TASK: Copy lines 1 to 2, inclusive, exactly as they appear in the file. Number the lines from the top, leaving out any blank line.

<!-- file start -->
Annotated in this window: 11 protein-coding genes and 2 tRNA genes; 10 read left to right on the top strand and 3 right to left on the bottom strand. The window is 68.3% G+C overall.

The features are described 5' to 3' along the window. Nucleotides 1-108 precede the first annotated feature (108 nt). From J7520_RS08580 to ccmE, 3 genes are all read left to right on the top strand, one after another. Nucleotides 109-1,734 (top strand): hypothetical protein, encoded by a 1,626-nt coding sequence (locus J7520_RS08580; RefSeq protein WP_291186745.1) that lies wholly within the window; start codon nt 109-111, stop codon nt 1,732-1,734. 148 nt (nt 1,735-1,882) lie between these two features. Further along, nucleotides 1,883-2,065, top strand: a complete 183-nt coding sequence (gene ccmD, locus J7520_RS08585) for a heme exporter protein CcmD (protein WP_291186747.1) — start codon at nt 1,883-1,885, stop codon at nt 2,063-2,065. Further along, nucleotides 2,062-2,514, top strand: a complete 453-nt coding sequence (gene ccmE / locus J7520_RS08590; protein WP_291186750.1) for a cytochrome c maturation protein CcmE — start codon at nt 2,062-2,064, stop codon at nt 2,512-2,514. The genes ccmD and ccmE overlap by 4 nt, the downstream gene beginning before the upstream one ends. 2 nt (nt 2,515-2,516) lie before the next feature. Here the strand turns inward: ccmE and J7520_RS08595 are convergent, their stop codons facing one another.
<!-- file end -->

Annotated in this window: 11 protein-coding genes and 2 tRNA genes; 10 read left to right on the top strand and 3 right to left on the bottom strand. The window is 68.3% G+C overall.

The features are described 5' to 3' along the window. Nucleotides 1-108 precede the first annotated feature (108 nt). From J7520_RS08580 to ccmE, 3 genes are all read left to right on the top strand, one after another. Nucleotides 109-1,734 (top strand): hypothetical protein, encoded by a 1,626-nt coding sequence (locus J7520_RS08580; RefSeq protein WP_291186745.1) that lies wholly within the window; start codon nt 109-111, stop codon nt 1,732-1,734. 148 nt (nt 1,735-1,882) lie between these two features. Further along, nucleotides 1,883-2,065, top strand: a complete 183-nt coding sequence (gene ccmD, locus J7520_RS08585) for a heme exporter protein CcmD (protein WP_291186747.1) — start codon at nt 1,883-1,885, stop codon at nt 2,063-2,065. Further along, nucleotides 2,062-2,514, top strand: a complete 453-nt coding sequence (gene ccmE / locus J7520_RS08590; protein WP_291186750.1) for a cytochrome c maturation protein CcmE — start codon at nt 2,062-2,064, stop codon at nt 2,512-2,514. The genes ccmD and ccmE overlap by 4 nt, the downstream gene beginning before the upstream one ends. 2 nt (nt 2,515-2,516) lie before the next feature. Here the strand turns inward: ccmE and J7520_RS08595 are convergent, their stop codons facing one another.